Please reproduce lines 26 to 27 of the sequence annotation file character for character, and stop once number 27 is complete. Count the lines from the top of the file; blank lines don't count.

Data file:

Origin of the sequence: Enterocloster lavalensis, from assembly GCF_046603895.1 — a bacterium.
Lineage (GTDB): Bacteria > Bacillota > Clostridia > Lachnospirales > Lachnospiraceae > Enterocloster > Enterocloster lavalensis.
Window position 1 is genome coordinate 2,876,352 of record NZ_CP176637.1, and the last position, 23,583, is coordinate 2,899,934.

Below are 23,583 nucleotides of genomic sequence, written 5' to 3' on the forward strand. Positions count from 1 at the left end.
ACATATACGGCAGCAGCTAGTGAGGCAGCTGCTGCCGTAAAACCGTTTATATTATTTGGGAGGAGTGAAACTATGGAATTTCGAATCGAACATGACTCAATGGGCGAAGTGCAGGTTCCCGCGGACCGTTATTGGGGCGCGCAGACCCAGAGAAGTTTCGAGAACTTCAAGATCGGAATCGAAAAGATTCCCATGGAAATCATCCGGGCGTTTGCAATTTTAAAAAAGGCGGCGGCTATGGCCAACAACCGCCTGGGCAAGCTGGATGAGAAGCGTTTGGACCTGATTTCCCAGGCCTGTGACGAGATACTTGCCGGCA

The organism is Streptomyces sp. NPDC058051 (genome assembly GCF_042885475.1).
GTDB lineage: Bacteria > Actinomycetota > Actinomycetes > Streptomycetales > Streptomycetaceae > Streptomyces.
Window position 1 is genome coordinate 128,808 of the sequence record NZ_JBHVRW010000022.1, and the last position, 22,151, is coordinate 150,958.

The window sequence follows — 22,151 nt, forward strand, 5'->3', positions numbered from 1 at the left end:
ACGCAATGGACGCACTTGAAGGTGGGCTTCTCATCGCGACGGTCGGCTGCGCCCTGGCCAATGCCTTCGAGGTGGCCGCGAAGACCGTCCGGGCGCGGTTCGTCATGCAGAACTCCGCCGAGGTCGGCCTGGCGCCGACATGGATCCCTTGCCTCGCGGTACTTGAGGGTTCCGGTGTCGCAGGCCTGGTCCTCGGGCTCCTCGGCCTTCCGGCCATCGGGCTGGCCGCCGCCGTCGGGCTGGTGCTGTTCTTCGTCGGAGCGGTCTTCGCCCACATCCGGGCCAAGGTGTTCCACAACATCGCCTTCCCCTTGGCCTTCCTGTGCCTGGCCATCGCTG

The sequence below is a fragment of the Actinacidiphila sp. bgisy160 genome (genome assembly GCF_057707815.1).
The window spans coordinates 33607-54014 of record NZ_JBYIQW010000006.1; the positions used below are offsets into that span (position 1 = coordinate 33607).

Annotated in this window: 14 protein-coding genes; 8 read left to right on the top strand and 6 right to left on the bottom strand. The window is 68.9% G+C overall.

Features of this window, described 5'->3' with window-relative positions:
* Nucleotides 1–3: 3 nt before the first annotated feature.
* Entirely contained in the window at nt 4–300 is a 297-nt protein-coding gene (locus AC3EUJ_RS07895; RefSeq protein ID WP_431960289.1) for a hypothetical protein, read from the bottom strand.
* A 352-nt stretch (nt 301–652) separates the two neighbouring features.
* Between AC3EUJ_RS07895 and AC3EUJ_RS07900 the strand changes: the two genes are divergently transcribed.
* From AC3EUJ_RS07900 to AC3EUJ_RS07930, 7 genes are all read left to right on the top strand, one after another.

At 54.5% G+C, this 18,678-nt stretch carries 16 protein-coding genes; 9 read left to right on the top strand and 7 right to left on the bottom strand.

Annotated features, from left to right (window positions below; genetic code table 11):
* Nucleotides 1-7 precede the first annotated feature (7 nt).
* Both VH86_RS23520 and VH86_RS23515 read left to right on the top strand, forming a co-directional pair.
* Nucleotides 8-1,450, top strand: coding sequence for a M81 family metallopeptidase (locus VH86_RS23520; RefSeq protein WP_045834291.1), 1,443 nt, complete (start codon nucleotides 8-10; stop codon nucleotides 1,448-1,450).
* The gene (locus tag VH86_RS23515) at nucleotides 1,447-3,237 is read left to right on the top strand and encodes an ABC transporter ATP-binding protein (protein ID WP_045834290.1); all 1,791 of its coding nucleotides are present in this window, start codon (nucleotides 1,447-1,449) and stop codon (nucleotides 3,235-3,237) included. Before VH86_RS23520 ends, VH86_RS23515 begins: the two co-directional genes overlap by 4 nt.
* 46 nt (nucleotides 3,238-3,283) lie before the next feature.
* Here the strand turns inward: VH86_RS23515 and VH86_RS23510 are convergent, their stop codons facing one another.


* 46 nt (nucleotides 3,238-3,283) lie before the next feature.
* Here the strand turns inward: VH86_RS23515 and VH86_RS23510 are convergent, their stop codons facing one another.